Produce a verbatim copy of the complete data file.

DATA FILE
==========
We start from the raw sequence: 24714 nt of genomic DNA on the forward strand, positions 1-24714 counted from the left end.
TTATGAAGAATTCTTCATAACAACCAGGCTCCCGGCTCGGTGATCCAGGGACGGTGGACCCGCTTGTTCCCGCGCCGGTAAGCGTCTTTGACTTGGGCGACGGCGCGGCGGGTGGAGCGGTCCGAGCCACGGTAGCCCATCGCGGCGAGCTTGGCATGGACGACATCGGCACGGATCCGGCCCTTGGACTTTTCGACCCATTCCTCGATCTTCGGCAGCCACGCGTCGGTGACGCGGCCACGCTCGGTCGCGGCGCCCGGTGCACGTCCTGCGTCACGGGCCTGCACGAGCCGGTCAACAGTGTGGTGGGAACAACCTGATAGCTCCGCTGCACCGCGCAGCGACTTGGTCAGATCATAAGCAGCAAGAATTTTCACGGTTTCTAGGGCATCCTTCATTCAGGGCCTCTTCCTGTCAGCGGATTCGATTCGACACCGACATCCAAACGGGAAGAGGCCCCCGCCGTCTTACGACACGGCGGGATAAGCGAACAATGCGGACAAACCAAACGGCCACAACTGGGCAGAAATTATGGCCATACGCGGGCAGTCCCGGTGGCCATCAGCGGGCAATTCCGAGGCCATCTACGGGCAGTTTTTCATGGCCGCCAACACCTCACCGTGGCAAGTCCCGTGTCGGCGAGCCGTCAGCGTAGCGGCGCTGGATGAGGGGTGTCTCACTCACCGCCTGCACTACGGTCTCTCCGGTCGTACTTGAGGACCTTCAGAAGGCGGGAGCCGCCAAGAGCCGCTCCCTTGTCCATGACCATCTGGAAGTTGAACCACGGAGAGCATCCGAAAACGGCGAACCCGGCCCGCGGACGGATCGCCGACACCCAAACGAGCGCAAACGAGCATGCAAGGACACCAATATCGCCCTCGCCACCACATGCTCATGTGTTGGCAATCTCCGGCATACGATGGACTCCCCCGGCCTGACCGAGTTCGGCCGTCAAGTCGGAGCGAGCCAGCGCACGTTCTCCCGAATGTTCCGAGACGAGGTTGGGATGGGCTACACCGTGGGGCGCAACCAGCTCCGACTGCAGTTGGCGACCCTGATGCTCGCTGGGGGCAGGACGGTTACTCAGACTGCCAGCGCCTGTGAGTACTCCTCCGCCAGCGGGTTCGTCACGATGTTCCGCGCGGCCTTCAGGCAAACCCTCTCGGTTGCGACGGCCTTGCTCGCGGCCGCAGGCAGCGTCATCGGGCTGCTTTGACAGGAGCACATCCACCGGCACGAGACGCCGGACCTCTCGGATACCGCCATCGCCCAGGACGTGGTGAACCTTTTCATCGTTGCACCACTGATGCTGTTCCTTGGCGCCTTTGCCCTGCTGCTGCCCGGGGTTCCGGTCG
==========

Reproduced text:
We start from the raw sequence: 24714 nt of genomic DNA on the forward strand, positions 1-24714 counted from the left end.
TTATGAAGAATTCTTCATAACAACCAGGCTCCCGGCTCGGTGATCCAGGGACGGTGGACCCGCTTGTTCCCGCGCCGGTAAGCGTCTTTGACTTGGGCGACGGCGCGGCGGGTGGAGCGGTCCGAGCCACGGTAGCCCATCGCGGCGAGCTTGGCATGGACGACATCGGCACGGATCCGGCCCTTGGACTTTTCGACCCATTCCTCGATCTTCGGCAGCCACGCGTCGGTGACGCGGCCACGCTCGGTCGCGGCGCCCGGTGCACGTCCTGCGTCACGGGCCTGCACGAGCCGGTCAACAGTGTGGTGGGAACAACCTGATAGCTCCGCTGCACCGCGCAGCGACTTGGTCAGATCATAAGCAGCAAGAATTTTCACGGTTTCTAGGGCATCCTTCATTCAGGGCCTCTTCCTGTCAGCGGATTCGATTCGACACCGACATCCAAACGGGAAGAGGCCCCCGCCGTCTTACGACACGGCGGGATAAGCGAACAATGCGGACAAACCAAACGGCCACAACTGGGCAGAAATTATGGCCATACGCGGGCAGTCCCGGTGGCCATCAGCGGGCAATTCCGAGGCCATCTACGGGCAGTTTTTCATGGCCGCCAACACCTCACCGTGGCAAGTCCCGTGTCGGCGAGCCGTCAGCGTAGCGGCGCTGGATGAGGGGTGTCTCACTCACCGCCTGCACTACGGTCTCTCCGGTCGTACTTGAGGACCTTCAGAAGGCGGGAGCCGCCAAGAGCCGCTCCCTTGTCCATGACCATCTGGAAGTTGAACCACGGAGAGCATCCGAAAACGGCGAACCCGGCCCGCGGACGGATCGCCGACACCCAAACGAGCGCAAACGAGCATGCAAGGACACCAATATCGCCCTCGCCACCACATGCTCATGTGTTGGCAATCTCCGGCATACGATGGACTCCCCCGGCCTGACCGAGTTCGGCCGTCAAGTCGGAGCGAGCCAGCGCACGTTCTCCCGAATGTTCCGAGACGAGGTTGGGATGGGCTACACCGTGGGGCGCAACCAGCTCCGACTGCAGTTGGCGACCCTGATGCTCGCTGGGGGCAGGACGGTTACTCAGACTGCCAGCGCCTGTGAGTACTCCTCCGCCAGCGGGTTCGTCACGATGTTCCGCGCGGCCTTCAGGCAAACCCTCTCGGTTGCGACGGCCTTGCTCGCGGCCGCAGGCAGCGTCATCGGGCTGCTTTGACAGGAGCACATCCACCGGCACGAGACGCCGGACCTCTCGGATACCGCCATCGCCCAGGACGTGGTGAACCTTTTCATCGTTGCACCACTGATGCTGTTCCTTGGCGCCTTTGCCCTGCTGCTGCCCGGGGTTCCGGTCG